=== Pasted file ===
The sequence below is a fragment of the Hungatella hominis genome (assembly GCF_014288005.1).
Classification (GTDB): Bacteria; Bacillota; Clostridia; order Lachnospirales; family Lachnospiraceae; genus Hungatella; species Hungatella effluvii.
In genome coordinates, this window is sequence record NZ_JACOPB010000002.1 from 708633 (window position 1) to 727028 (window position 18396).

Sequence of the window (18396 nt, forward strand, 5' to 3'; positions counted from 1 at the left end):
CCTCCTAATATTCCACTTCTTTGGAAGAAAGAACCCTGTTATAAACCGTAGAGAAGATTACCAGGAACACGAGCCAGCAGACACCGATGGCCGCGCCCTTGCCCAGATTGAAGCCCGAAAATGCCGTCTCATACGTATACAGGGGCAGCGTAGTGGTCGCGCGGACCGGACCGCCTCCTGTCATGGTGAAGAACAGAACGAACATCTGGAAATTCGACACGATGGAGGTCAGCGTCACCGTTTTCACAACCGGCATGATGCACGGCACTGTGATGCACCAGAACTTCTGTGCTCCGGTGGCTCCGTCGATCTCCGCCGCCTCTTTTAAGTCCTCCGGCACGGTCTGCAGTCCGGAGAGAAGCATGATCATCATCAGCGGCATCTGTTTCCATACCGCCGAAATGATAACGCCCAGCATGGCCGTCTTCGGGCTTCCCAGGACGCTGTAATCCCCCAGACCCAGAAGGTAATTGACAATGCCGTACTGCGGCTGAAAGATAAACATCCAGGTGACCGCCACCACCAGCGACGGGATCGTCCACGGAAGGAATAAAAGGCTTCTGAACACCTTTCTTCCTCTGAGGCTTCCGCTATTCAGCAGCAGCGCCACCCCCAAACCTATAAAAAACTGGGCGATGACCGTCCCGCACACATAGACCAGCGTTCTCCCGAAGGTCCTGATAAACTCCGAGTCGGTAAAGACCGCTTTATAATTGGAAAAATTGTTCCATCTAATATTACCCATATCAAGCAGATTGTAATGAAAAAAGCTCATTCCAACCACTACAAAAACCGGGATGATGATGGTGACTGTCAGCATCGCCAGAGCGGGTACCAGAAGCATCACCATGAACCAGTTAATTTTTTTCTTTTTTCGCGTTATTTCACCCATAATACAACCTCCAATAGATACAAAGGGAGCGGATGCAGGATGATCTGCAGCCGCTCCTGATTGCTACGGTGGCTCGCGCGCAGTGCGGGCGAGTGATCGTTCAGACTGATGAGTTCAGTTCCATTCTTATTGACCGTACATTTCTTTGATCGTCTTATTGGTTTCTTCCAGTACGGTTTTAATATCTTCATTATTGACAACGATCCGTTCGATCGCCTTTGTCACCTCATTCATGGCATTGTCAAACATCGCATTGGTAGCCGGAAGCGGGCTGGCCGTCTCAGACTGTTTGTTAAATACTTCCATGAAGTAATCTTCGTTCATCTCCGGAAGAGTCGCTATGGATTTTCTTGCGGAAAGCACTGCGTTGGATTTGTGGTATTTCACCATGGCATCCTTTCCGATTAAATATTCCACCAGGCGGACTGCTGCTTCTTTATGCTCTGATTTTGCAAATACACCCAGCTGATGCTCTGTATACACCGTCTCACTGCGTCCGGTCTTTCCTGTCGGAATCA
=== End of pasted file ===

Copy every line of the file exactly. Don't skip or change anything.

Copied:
The sequence below is a fragment of the Hungatella hominis genome (assembly GCF_014288005.1).
Classification (GTDB): Bacteria; Bacillota; Clostridia; order Lachnospirales; family Lachnospiraceae; genus Hungatella; species Hungatella effluvii.
In genome coordinates, this window is sequence record NZ_JACOPB010000002.1 from 708633 (window position 1) to 727028 (window position 18396).

Sequence of the window (18396 nt, forward strand, 5' to 3'; positions counted from 1 at the left end):
CCTCCTAATATTCCACTTCTTTGGAAGAAAGAACCCTGTTATAAACCGTAGAGAAGATTACCAGGAACACGAGCCAGCAGACACCGATGGCCGCGCCCTTGCCCAGATTGAAGCCCGAAAATGCCGTCTCATACGTATACAGGGGCAGCGTAGTGGTCGCGCGGACCGGACCGCCTCCTGTCATGGTGAAGAACAGAACGAACATCTGGAAATTCGACACGATGGAGGTCAGCGTCACCGTTTTCACAACCGGCATGATGCACGGCACTGTGATGCACCAGAACTTCTGTGCTCCGGTGGCTCCGTCGATCTCCGCCGCCTCTTTTAAGTCCTCCGGCACGGTCTGCAGTCCGGAGAGAAGCATGATCATCATCAGCGGCATCTGTTTCCATACCGCCGAAATGATAACGCCCAGCATGGCCGTCTTCGGGCTTCCCAGGACGCTGTAATCCCCCAGACCCAGAAGGTAATTGACAATGCCGTACTGCGGCTGAAAGATAAACATCCAGGTGACCGCCACCACCAGCGACGGGATCGTCCACGGAAGGAATAAAAGGCTTCTGAACACCTTTCTTCCTCTGAGGCTTCCGCTATTCAGCAGCAGCGCCACCCCCAAACCTATAAAAAACTGGGCGATGACCGTCCCGCACACATAGACCAGCGTTCTCCCGAAGGTCCTGATAAACTCCGAGTCGGTAAAGACCGCTTTATAATTGGAAAAATTGTTCCATCTAATATTACCCATATCAAGCAGATTGTAATGAAAAAAGCTCATTCCAACCACTACAAAAACCGGGATGATGATGGTGACTGTCAGCATCGCCAGAGCGGGTACCAGAAGCATCACCATGAACCAGTTAATTTTTTTCTTTTTTCGCGTTATTTCACCCATAATACAACCTCCAATAGATACAAAGGGAGCGGATGCAGGATGATCTGCAGCCGCTCCTGATTGCTACGGTGGCTCGCGCGCAGTGCGGGCGAGTGATCGTTCAGACTGATGAGTTCAGTTCCATTCTTATTGACCGTACATTTCTTTGATCGTCTTATTGGTTTCTTCCAGTACGGTTTTAATATCTTCATTATTGACAACGATCCGTTCGATCGCCTTTGTCACCTCATTCATGGCATTGTCAAACATCGCATTGGTAGCCGGAAGCGGGCTGGCCGTCTCAGACTGTTTGTTAAATACTTCCATGAAGTAATCTTCGTTCATCTCCGGAAGAGTCGCTATGGATTTTCTTGCGGAAAGCACTGCGTTGGATTTGTGGTATTTCACCATGGCATCCTTTCCGATTAAATATTCCACCAGGCGGACTGCTGCTTCTTTATGCTCTGATTTTGCAAATACACCCAGCTGATGCTCTGTATACACCGTCTCACTGCGTCCGGTCTTTCCTGTCGGAATCA